Working Women – Their Own Worst Enemies?

The debate around the penetration of women into executive positions across public and private sector remains a healthy one, and one that it would seem no concrete solution has yet to be found.

Attending the ‘Working Women: from Talent to Leadership’ session at the World Economic Forum on Africa 2013 last week I was struck by two initial thoughts. Firstly, just how few men there were in the audience – the brave few in this session made up about 10%. Secondly, by just how passionate, vibrant and inspiring the women were. There was a diverse grouping of political and business leaders, entrepreneurs and civil society who contributed to a lively discussion.

Although there were many recommendations around frameworks, quotas, mentorship and ultimately the education of African girl child’s, I and ultimately the women of Africa, was left wanting.

According to the World Bank report on gender equality released in 2012, working women are important contributors to their families and communities, and in many cases are in fact better in business than their male counterparts. This is overlaid by the fact that, according to Therese Gearhart President, Southern Africa, Coca-Cola Company, who said research had shown that in Kenya 60% of women were doing the work receiving only 10% of the recognised income, yet giving back 90% of this to their communities.

Another panellist, Birgitta Ohlsson Minister for European Union Affairs for Sweden, painted a far rosier picture stating that in the Swedish Government there were currently more women than men, however, they were yet to have a women Prime Minister.

Ohlsson’s own appointment as Minister was a contentious one as, at the time, she was pregnant which raised questions not only around her ability to perform the job, but also to be a good mother. Her view is that thankfully, she married a feminist so she could go ahead and accept the role.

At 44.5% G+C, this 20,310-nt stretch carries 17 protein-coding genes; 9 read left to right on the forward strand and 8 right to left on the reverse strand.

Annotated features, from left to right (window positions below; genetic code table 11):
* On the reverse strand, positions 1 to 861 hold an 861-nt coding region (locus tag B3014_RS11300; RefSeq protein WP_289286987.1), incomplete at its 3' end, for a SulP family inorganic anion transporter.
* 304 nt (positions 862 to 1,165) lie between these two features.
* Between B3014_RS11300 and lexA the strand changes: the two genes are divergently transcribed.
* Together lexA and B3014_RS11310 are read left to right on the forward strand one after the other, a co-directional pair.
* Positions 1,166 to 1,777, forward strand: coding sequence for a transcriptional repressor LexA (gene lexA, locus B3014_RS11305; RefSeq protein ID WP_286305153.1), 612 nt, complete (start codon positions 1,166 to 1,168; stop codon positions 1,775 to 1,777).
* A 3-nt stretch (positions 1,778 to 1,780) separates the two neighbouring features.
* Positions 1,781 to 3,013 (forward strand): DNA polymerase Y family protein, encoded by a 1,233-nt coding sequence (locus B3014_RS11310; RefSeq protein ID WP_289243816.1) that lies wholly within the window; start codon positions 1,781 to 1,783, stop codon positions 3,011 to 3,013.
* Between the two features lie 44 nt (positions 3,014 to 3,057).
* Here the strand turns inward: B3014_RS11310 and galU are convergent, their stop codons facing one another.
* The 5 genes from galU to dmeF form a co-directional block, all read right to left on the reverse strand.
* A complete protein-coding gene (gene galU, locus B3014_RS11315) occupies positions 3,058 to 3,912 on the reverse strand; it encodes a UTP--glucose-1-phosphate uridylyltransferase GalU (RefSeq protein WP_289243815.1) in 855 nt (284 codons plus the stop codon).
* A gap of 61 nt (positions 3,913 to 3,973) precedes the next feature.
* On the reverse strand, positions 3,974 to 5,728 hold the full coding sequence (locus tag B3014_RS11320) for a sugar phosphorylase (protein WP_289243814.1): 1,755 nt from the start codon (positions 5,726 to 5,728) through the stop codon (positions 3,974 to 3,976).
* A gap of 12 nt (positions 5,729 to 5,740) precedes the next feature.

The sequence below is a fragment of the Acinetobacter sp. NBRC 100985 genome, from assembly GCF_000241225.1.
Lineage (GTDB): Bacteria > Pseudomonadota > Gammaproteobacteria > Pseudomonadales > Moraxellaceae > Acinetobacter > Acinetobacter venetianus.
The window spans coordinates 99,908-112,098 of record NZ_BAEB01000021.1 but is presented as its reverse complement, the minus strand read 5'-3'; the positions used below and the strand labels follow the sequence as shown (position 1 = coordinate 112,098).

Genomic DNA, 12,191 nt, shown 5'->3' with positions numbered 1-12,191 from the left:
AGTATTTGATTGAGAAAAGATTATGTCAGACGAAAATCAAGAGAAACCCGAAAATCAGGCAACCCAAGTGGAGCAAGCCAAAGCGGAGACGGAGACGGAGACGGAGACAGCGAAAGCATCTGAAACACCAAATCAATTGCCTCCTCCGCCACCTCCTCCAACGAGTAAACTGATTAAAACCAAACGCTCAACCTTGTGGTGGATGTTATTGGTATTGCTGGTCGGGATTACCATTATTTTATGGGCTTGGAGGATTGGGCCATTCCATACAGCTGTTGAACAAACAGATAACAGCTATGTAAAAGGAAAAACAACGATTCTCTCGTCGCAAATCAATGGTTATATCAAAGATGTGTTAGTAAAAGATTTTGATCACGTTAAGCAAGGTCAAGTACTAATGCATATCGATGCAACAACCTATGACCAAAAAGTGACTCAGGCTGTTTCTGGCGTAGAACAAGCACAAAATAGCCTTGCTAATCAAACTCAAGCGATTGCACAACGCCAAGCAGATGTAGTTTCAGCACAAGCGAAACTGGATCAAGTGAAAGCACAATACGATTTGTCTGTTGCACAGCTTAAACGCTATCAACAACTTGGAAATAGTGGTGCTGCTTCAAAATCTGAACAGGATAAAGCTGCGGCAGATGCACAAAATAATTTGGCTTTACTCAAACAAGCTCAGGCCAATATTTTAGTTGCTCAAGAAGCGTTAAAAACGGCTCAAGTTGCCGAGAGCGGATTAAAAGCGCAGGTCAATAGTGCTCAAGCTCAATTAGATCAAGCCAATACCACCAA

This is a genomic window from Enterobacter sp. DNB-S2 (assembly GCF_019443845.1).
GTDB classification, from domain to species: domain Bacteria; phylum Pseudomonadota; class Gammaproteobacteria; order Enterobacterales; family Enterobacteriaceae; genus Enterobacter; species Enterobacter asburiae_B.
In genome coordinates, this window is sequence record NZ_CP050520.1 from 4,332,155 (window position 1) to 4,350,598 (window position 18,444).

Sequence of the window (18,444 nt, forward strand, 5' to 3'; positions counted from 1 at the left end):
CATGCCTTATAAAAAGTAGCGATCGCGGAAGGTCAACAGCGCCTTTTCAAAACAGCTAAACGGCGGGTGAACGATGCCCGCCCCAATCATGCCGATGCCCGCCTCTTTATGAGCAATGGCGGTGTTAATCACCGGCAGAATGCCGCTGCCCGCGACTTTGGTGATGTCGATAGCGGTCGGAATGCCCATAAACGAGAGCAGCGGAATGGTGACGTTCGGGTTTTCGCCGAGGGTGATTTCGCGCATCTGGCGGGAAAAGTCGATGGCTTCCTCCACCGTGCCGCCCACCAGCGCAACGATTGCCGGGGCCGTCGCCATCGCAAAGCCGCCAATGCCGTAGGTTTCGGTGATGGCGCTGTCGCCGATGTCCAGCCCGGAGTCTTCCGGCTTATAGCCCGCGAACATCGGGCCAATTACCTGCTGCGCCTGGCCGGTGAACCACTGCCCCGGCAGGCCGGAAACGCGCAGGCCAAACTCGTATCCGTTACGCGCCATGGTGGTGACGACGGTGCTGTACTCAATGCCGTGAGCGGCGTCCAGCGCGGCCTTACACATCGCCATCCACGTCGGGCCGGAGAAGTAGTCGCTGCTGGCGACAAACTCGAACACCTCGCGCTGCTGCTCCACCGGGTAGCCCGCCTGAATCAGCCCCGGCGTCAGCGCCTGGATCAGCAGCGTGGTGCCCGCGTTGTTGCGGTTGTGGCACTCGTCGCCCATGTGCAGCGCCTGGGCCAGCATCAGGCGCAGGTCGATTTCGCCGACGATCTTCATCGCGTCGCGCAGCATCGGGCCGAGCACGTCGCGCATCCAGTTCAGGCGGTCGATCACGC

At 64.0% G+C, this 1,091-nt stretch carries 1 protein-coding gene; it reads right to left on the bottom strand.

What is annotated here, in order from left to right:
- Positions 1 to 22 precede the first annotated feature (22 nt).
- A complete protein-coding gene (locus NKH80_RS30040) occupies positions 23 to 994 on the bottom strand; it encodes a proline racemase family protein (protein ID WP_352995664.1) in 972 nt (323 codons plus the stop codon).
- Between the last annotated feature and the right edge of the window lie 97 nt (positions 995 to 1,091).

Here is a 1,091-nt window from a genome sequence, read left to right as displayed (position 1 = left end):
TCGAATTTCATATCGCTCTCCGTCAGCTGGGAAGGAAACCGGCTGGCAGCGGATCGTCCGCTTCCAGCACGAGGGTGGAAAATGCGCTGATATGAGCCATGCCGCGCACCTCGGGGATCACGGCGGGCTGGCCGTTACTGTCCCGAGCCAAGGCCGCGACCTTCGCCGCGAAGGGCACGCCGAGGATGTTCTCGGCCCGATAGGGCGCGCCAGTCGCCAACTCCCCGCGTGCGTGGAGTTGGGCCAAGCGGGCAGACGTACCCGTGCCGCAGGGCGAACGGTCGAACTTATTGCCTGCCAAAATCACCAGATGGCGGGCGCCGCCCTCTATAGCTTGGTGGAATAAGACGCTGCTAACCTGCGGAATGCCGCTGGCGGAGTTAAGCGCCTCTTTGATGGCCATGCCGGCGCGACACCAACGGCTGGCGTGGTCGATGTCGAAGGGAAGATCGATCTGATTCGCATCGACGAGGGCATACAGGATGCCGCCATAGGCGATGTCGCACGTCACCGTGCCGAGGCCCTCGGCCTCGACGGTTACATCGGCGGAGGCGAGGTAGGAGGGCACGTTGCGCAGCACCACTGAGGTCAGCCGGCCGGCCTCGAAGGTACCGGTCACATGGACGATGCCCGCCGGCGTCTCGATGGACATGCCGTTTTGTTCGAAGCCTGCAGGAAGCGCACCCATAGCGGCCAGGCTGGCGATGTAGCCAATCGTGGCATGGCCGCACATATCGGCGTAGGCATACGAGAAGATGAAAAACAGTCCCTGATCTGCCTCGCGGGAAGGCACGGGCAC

I am lucky enough to share this good fortune by having a husband who is happy to share the responsibilities at home and support me in my career. However, in Africa women who have the support I do are in the minority. With 49% of children in South Africa growing up without fathers, the ability to share the load is certainly not something most women can look to do.

Added to this, is the bizarre fact that senior women in both business and Government are not, in the majority of cases, supported by their female counterparts. This view was supported by President Joyce Banda of Malawi, who shared the fact that in a survey undertaken ahead of the previous election in that country 70% of rural women and 65% of men in senior positions would vote for her but only 35% of senior women would.

The discussion on this point was varied but essentially agreed upon by the audience who felt that senior women in their organisations felt the need to win the support of the men they worked with and potentially felt threatened by the women.

So, the challenges it would seem remain. Has progress been made, in my view absolutely yes. Ten years ago a session of this nature would have been far less robust and much, much smaller. Is there work to be done, once again absolutely yes.

In terms of taking it forward, there are three areas that we as women need to focus on:

  1. Learn to let go: of the guilt as well as the need to do and control everything
  2. Level the playing field at home: raise your sons to be the men you want to see, encourage your daughters to look beyond the ‘female orientated’ careers and get your partner involved in the household
  3. Embrace your femininity: you don’t need to act or think like a man, trust your instincts

Ultimately, each of us as women in senior positions hold the responsibility to ensure that our organisations are inclusive and accountable and that we mentor and promote the women we work with.


Penny Goodwin is a Director at FHSA